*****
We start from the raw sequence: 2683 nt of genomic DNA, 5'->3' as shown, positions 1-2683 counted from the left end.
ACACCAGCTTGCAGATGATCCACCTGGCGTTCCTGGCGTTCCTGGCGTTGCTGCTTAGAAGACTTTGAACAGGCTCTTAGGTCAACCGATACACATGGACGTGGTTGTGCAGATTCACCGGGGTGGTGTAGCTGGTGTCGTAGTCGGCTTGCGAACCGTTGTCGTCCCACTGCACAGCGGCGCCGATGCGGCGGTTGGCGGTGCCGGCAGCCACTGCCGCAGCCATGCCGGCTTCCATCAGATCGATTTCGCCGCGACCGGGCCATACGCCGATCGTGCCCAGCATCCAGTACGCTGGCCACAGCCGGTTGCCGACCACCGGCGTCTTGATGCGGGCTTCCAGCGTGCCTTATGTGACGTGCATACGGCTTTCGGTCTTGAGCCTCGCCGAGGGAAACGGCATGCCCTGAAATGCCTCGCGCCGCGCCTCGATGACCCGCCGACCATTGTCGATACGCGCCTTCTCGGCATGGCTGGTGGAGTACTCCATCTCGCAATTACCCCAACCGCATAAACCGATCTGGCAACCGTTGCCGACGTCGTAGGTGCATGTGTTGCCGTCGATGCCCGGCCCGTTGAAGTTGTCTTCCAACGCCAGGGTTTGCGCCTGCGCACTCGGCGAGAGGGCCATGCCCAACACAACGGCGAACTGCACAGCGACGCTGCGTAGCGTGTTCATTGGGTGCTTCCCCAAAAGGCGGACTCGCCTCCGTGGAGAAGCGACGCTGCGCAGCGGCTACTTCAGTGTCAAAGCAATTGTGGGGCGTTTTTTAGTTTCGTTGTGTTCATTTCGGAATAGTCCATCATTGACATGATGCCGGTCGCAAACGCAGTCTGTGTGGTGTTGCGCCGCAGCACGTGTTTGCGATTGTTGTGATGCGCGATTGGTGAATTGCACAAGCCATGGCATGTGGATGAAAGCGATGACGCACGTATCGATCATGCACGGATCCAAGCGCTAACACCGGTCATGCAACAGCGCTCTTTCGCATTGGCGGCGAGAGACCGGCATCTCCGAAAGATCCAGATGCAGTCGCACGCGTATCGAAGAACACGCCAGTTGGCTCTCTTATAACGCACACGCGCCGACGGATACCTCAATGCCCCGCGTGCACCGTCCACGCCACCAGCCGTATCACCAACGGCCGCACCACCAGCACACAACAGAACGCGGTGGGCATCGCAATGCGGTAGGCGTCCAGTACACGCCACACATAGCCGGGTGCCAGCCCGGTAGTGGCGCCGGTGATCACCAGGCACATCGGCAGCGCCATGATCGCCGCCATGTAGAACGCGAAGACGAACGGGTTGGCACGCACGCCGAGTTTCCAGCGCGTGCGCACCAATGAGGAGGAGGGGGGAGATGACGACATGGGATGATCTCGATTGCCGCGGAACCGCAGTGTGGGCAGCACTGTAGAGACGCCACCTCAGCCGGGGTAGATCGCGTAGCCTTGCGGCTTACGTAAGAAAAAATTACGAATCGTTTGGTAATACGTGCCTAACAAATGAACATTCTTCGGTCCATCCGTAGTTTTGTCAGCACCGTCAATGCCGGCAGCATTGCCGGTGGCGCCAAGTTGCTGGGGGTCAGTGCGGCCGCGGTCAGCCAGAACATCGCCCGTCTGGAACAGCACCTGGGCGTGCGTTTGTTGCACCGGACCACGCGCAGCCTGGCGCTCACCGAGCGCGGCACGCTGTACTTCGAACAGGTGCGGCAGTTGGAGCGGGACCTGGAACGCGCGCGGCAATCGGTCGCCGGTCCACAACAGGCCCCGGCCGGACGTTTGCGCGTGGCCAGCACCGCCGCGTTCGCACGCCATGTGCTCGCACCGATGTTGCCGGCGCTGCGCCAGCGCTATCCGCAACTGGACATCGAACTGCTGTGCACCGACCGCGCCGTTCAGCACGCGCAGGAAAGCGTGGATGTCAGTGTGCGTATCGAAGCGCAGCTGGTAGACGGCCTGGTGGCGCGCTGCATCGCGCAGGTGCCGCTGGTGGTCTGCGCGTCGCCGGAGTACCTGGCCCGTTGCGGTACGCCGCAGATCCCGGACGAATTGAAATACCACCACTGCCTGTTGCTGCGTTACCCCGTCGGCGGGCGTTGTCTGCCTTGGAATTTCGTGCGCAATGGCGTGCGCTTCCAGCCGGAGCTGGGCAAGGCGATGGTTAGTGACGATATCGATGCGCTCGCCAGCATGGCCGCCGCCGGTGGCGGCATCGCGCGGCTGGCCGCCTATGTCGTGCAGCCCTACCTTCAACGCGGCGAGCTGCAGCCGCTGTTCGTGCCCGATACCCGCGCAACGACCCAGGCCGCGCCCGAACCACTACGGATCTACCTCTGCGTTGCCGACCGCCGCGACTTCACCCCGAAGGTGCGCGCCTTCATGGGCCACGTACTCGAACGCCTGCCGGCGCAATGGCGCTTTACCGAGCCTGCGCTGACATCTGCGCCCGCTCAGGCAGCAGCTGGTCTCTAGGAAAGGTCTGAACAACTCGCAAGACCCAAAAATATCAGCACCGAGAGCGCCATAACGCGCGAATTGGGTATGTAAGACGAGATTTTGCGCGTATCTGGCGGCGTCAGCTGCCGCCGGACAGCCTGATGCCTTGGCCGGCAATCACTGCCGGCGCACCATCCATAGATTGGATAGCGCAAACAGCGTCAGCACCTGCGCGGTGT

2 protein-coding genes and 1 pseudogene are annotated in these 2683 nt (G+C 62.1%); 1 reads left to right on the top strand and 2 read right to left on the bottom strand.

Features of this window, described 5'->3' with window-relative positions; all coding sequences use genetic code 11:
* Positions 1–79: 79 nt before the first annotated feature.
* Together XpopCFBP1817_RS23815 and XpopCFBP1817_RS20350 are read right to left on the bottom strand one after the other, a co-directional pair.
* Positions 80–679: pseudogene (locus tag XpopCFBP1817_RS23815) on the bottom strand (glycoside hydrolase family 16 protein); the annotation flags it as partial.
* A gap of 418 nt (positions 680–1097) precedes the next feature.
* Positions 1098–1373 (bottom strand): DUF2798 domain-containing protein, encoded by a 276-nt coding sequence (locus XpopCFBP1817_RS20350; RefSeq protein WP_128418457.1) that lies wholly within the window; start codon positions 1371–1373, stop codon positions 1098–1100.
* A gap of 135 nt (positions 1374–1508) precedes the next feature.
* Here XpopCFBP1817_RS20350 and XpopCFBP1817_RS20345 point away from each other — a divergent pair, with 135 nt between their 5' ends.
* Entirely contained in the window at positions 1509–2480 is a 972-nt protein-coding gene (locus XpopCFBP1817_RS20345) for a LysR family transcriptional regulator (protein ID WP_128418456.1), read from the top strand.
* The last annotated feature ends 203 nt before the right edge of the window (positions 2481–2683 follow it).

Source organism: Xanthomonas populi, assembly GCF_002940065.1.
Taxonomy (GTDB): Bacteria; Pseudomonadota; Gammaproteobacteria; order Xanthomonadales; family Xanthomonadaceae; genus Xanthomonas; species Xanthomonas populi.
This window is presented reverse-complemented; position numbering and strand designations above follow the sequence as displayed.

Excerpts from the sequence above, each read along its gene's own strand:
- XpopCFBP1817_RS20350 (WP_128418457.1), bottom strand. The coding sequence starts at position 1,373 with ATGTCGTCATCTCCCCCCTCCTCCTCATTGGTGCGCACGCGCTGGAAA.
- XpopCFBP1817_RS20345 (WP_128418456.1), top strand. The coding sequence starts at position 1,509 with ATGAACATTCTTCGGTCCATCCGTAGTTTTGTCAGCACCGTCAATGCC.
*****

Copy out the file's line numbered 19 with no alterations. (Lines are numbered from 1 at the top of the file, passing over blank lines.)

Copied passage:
- XpopCFBP1817_RS20345 (WP_128418456.1), top strand. The coding sequence starts at position 1,509 with ATGAACATTCTTCGGTCCATCCGTAGTTTTGTCAGCACCGTCAATGCC.